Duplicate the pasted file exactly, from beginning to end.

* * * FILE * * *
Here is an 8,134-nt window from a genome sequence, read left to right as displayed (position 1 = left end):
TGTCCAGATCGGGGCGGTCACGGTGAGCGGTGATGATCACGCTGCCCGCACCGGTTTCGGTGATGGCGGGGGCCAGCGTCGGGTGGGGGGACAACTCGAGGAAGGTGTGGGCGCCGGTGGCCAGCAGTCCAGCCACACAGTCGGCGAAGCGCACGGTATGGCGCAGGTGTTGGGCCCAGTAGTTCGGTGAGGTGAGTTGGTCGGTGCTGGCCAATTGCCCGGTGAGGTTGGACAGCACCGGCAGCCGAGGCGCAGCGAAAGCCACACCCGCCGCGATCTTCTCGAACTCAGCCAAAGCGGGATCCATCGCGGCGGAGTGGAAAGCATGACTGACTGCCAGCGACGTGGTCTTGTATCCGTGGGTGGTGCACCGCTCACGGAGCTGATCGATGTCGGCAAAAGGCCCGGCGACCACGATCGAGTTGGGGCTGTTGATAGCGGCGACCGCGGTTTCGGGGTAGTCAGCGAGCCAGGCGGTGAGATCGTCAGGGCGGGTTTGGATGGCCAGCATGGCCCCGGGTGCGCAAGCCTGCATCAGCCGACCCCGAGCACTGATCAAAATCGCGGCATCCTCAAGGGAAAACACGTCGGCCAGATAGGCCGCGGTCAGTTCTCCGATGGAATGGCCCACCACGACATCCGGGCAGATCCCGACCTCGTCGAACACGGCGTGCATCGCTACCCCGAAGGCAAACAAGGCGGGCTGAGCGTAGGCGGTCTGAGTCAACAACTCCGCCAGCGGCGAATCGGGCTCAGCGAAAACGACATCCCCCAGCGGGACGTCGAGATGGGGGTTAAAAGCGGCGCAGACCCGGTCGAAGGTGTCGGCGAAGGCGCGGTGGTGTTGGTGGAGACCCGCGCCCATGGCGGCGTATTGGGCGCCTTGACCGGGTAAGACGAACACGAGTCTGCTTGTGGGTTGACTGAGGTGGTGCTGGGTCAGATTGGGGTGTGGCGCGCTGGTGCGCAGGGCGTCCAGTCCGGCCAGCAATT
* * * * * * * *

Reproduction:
Here is an 8,134-nt window from a genome sequence, read left to right as displayed (position 1 = left end):
TGTCCAGATCGGGGCGGTCACGGTGAGCGGTGATGATCACGCTGCCCGCACCGGTTTCGGTGATGGCGGGGGCCAGCGTCGGGTGGGGGGACAACTCGAGGAAGGTGTGGGCGCCGGTGGCCAGCAGTCCAGCCACACAGTCGGCGAAGCGCACGGTATGGCGCAGGTGTTGGGCCCAGTAGTTCGGTGAGGTGAGTTGGTCGGTGCTGGCCAATTGCCCGGTGAGGTTGGACAGCACCGGCAGCCGAGGCGCAGCGAAAGCCACACCCGCCGCGATCTTCTCGAACTCAGCCAAAGCGGGATCCATCGCGGCGGAGTGGAAAGCATGACTGACTGCCAGCGACGTGGTCTTGTATCCGTGGGTGGTGCACCGCTCACGGAGCTGATCGATGTCGGCAAAAGGCCCGGCGACCACGATCGAGTTGGGGCTGTTGATAGCGGCGACCGCGGTTTCGGGGTAGTCAGCGAGCCAGGCGGTGAGATCGTCAGGGCGGGTTTGGATGGCCAGCATGGCCCCGGGTGCGCAAGCCTGCATCAGCCGACCCCGAGCACTGATCAAAATCGCGGCATCCTCAAGGGAAAACACGTCGGCCAGATAGGCCGCGGTCAGTTCTCCGATGGAATGGCCCACCACGACATCCGGGCAGATCCCGACCTCGTCGAACACGGCGTGCATCGCTACCCCGAAGGCAAACAAGGCGGGCTGAGCGTAGGCGGTCTGAGTCAACAACTCCGCCAGCGGCGAATCGGGCTCAGCGAAAACGACATCCCCCAGCGGGACGTCGAGATGGGGGTTAAAAGCGGCGCAGACCCGGTCGAAGGTGTCGGCGAAGGCGCGGTGGTGTTGGTGGAGACCCGCGCCCATGGCGGCGTATTGGGCGCCTTGACCGGGTAAGACGAACACGAGTCTGCTTGTGGGTTGACTGAGGTGGTGCTGGGTCAGATTGGGGTGTGGCGCGCTGGTGCGCAGGGCGTCCAGTCCGGCCAGCAATT